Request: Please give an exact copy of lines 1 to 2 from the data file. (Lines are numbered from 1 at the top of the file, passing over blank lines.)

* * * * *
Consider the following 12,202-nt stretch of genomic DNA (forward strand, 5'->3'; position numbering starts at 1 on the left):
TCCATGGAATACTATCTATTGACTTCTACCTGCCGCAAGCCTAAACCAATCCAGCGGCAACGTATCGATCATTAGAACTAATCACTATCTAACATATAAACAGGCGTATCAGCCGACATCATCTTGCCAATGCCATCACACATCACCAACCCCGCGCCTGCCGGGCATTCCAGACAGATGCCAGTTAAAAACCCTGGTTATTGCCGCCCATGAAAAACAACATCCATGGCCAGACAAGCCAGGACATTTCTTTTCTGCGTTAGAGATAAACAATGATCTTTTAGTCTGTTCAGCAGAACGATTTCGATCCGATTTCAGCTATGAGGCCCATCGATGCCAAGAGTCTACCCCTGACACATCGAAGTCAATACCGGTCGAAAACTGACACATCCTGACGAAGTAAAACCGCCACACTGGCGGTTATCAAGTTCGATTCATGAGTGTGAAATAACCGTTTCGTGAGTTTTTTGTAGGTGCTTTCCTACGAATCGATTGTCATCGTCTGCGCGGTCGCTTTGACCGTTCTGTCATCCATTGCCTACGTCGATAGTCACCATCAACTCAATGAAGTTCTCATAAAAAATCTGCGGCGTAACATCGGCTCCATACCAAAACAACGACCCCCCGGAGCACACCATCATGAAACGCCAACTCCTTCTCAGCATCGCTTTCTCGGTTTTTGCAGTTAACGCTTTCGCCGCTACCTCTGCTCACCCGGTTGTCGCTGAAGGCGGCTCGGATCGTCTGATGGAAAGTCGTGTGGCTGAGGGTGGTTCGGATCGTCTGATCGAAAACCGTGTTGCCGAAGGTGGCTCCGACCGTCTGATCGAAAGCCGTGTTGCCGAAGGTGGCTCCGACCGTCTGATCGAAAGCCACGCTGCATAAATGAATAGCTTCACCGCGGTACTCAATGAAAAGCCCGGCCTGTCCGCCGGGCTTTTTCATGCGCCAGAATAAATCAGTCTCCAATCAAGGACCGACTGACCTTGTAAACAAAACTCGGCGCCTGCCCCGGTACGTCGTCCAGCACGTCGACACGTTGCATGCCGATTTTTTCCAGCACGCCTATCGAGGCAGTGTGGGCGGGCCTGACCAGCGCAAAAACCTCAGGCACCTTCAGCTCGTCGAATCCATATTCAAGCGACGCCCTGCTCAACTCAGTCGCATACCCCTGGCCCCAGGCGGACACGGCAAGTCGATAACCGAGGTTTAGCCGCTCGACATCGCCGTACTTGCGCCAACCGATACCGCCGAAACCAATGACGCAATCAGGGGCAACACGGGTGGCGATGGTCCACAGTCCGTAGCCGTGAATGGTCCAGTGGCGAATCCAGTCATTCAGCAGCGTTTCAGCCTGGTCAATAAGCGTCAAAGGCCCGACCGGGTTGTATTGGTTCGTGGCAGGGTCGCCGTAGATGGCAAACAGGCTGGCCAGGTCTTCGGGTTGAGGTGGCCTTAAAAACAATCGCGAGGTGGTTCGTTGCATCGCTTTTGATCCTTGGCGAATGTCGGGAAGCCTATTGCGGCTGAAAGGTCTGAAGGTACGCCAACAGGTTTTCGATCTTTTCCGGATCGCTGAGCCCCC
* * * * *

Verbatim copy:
Consider the following 12,202-nt stretch of genomic DNA (forward strand, 5'->3'; position numbering starts at 1 on the left):
TCCATGGAATACTATCTATTGACTTCTACCTGCCGCAAGCCTAAACCAATCCAGCGGCAACGTATCGATCATTAGAACTAATCACTATCTAACATATAAACAGGCGTATCAGCCGACATCATCTTGCCAATGCCATCACACATCACCAACCCCGCGCCTGCCGGGCATTCCAGACAGATGCCAGTTAAAAACCCTGGTTATTGCCGCCCATGAAAAACAACATCCATGGCCAGACAAGCCAGGACATTTCTTTTCTGCGTTAGAGATAAACAATGATCTTTTAGTCTGTTCAGCAGAACGATTTCGATCCGATTTCAGCTATGAGGCCCATCGATGCCAAGAGTCTACCCCTGACACATCGAAGTCAATACCGGTCGAAAACTGACACATCCTGACGAAGTAAAACCGCCACACTGGCGGTTATCAAGTTCGATTCATGAGTGTGAAATAACCGTTTCGTGAGTTTTTTGTAGGTGCTTTCCTACGAATCGATTGTCATCGTCTGCGCGGTCGCTTTGACCGTTCTGTCATCCATTGCCTACGTCGATAGTCACCATCAACTCAATGAAGTTCTCATAAAAAATCTGCGGCGTAACATCGGCTCCATACCAAAACAACGACCCCCCGGAGCACACCATCATGAAACGCCAACTCCTTCTCAGCATCGCTTTCTCGGTTTTTGCAGTTAACGCTTTCGCCGCTACCTCTGCTCACCCGGTTGTCGCTGAAGGCGGCTCGGATCGTCTGATGGAAAGTCGTGTGGCTGAGGGTGGTTCGGATCGTCTGATCGAAAACCGTGTTGCCGAAGGTGGCTCCGACCGTCTGATCGAAAGCCGTGTTGCCGAAGGTGGCTCCGACCGTCTGATCGAAAGCCACGCTGCATAAATGAATAGCTTCACCGCGGTACTCAATGAAAAGCCCGGCCTGTCCGCCGGGCTTTTTCATGCGCCAGAATAAATCAGTCTCCAATCAAGGACCGACTGACCTTGTAAACAAAACTCGGCGCCTGCCCCGGTACGTCGTCCAGCACGTCGACACGTTGCATGCCGATTTTTTCCAGCACGCCTATCGAGGCAGTGTGGGCGGGCCTGACCAGCGCAAAAACCTCAGGCACCTTCAGCTCGTCGAATCCATATTCAAGCGACGCCCTGCTCAACTCAGTCGCATACCCCTGGCCCCAGGCGGACACGGCAAGTCGATAACCGAGGTTTAGCCGCTCGACATCGCCGTACTTGCGCCAACCGATACCGCCGAAACCAATGACGCAATCAGGGGCAACACGGGTGGCGATGGTCCACAGTCCGTAGCCGTGAATGGTCCAGTGGCGAATCCAGTCATTCAGCAGCGTTTCAGCCTGGTCAATAAGCGTCAAAGGCCCGACCGGGTTGTATTGGTTCGTGGCAGGGTCGCCGTAGATGGCAAACAGGCTGGCCAGGTCTTCGGGTTGAGGTGGCCTTAAAAACAATCGCGAGGTGGTTCGTTGCATCGCTTTTGATCCTTGGCGAATGTCGGGAAGCCTATTGCGGCTGAAAGGTCTGAAGGTACGCCAACAGGTTTTCGATCTTTTCCGGATCGCTGAGCCCCC